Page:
UTSIDE TIKRIT, Iraq – Mick Foley was eating breakfast with Big Show, Charlie Haas, Eddie Guerrero and some others at the Forward Operating Base (FOB) Paliwoda last week, when he heard a loud explosion.
“We were assured by one of the officers that it was outgoing,” said Foley, in Iraq with a team of WWE Superstars for a holiday SmackDown! broadcast.” A moment later, we heard another explosion. That was incoming. Soldiers went scrambling around for their (bulletproof) jackets and helmets, and we did, too.
“And through it all, Big Show continued to eat his corn pops.”
It’s a frightening story – but one not nearly as unnerving as a conversation I had with Luther Reigns about his visits to U.S. military bases around this war-torn nation.
“If I was 20 years old, I’d join the military,” he claimed.” It’s a license to kickbutt legally, and that’s what I like to do.”
Honestly, I wasn’t too shocked by this comment; Luther’s known to utter things like that. It’s this next exchange that gave me pause for thought.
“Did you fire any guns while you were here?”
“No,” Luther responded, smiling demonically. “Heidenreich did.”
It’s been a busy week for the SmackDown!” crew. Days before the show, the Superstars landed in Iraq, and splintered into groups, visiting troops in various locations. I ended up here, just miles from Saddam Hussein’s hometown, at FOB Speicher – site of the program. A few hours later, I heard some Christmas carols emanating from a recreation hall.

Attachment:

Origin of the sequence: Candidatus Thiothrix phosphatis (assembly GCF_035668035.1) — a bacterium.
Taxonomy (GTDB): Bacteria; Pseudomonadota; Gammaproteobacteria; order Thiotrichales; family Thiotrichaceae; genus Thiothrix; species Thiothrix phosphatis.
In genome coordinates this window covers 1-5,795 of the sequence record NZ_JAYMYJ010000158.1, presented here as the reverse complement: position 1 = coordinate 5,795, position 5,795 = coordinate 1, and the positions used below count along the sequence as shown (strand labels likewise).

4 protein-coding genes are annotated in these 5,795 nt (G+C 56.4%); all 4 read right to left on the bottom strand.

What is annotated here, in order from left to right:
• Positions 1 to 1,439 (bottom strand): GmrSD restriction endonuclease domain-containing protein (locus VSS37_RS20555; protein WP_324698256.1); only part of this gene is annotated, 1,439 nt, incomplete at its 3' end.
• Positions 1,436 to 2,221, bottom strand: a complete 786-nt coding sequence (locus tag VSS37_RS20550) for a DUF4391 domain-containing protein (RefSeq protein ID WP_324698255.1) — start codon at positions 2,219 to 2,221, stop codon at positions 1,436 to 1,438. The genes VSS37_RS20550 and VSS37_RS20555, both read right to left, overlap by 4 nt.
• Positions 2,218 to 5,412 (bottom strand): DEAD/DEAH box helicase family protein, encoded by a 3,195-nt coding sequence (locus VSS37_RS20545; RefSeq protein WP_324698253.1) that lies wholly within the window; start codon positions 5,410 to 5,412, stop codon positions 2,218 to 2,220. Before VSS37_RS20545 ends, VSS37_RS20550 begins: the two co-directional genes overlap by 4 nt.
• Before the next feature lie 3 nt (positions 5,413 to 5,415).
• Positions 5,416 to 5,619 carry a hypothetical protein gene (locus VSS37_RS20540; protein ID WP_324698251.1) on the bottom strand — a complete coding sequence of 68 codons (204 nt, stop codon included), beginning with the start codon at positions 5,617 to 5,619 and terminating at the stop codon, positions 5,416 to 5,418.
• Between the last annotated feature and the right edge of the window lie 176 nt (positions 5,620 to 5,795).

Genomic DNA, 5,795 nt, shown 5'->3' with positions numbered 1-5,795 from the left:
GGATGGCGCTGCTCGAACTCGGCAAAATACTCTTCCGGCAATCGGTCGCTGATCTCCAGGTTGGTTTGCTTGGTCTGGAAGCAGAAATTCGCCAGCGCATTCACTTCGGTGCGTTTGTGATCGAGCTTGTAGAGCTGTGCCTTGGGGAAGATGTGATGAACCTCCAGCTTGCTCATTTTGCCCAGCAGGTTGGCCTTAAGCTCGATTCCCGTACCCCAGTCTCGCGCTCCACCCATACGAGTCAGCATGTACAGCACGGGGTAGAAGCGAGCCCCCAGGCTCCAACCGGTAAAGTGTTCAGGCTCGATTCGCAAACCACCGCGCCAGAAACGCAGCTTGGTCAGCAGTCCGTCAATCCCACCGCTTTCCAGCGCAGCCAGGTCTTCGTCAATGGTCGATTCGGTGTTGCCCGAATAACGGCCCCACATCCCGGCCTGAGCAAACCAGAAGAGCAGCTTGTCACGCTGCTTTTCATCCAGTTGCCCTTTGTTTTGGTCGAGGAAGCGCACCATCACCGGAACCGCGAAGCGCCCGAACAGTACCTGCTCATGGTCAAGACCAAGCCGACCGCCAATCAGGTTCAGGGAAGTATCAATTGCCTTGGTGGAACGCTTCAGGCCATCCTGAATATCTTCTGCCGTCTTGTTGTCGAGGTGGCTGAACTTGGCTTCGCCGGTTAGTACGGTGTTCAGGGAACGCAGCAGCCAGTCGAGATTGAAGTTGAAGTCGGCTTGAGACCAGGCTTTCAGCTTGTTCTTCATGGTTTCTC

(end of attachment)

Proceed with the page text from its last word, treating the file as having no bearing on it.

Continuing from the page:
I walked in to see former WWE Tag Team Champions Kenzo Suzuki and Rene Dupree among a group singing “God Bless Ye Merry Gentlemen.” Suzuki struggled with a word sheet, while Dupree was holding a candy cane and smiling.
Senior Airman Lawrence O’Neill, 21, of Wayland, MI, could use the holiday cheer. When he embarked on his first mission on Sept. 16, he immediately came under fire on the road back from Mosul.
“I aimed towards some buildings, like I knew where it was coming from, and the shooting stopped,” he recounts. “Ten minutes later, we got hit with an IED (improvised explosive device) rolled up in a tube. A piece of shrapnel actually landed in the truck with me. I picked it up, and have it in my room.
“Then, when we got back to the base, we got mortared. That was my first day.”
While the majority of the troops I’ve encountered are committed to the U.S. effort in Iraq, I also came across a few who’ve grown to question their government. Army Specialist Jim Hrehowsik isn’t one of them.
“I don’t see this as a war,” the 27-year-old native of Sewaren, NJ, told me while displaying his “girlfriend,” Becky – an M-249 that fires between 700 and 1,000 shots per minute.” I see this as rebuilding a country.”
To show his confidence, he pulled a freshly minted Iraqi “dinar” from his pocket. “Look,” he continued, “I’m collecting dinars. Right now, eight dinars equals one penny. But I expect the value to go up – and to become a very wealthy man.”
He also has another strategy for Thursday’s SmackDown! show.When his commander carries the Delta Company 701st Main Support Battalion flag towards the ring – as part of the pre-match ceremonies – Hrehowsik intends to make his move.
“When the unit’s all around him, I’m breaking away,” he promised, “and getting myself aplace in the front row.”
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